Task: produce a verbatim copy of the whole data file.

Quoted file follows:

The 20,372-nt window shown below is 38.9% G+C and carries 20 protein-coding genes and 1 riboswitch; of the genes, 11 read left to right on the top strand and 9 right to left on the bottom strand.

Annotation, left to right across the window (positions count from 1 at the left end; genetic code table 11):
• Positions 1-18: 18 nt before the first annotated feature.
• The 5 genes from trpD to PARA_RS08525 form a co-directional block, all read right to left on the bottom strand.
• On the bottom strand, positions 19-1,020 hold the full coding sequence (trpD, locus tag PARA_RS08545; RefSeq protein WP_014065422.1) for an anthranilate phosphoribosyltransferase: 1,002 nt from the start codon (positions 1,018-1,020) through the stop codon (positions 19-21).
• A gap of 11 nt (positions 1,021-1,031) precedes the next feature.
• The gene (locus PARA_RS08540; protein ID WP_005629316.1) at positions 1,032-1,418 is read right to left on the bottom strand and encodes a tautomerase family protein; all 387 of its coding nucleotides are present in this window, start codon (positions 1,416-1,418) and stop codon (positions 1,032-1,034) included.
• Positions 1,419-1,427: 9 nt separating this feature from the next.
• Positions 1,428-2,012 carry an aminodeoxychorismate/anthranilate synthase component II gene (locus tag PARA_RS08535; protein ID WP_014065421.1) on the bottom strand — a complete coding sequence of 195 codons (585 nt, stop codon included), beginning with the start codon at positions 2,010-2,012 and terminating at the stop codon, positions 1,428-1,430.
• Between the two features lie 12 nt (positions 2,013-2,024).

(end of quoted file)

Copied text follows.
The 20,372-nt window shown below is 38.9% G+C and carries 20 protein-coding genes and 1 riboswitch; of the genes, 11 read left to right on the top strand and 9 right to left on the bottom strand.

Annotation, left to right across the window (positions count from 1 at the left end; genetic code table 11):
• Positions 1-18: 18 nt before the first annotated feature.
• The 5 genes from trpD to PARA_RS08525 form a co-directional block, all read right to left on the bottom strand.
• On the bottom strand, positions 19-1,020 hold the full coding sequence (trpD, locus tag PARA_RS08545; RefSeq protein WP_014065422.1) for an anthranilate phosphoribosyltransferase: 1,002 nt from the start codon (positions 1,018-1,020) through the stop codon (positions 19-21).
• A gap of 11 nt (positions 1,021-1,031) precedes the next feature.
• The gene (locus PARA_RS08540; protein ID WP_005629316.1) at positions 1,032-1,418 is read right to left on the bottom strand and encodes a tautomerase family protein; all 387 of its coding nucleotides are present in this window, start codon (positions 1,416-1,418) and stop codon (positions 1,032-1,034) included.
• Positions 1,419-1,427: 9 nt separating this feature from the next.
• Positions 1,428-2,012 carry an aminodeoxychorismate/anthranilate synthase component II gene (locus tag PARA_RS08535; protein ID WP_014065421.1) on the bottom strand — a complete coding sequence of 195 codons (585 nt, stop codon included), beginning with the start codon at positions 2,010-2,012 and terminating at the stop codon, positions 1,428-1,430.
• Between the two features lie 12 nt (positions 2,013-2,024).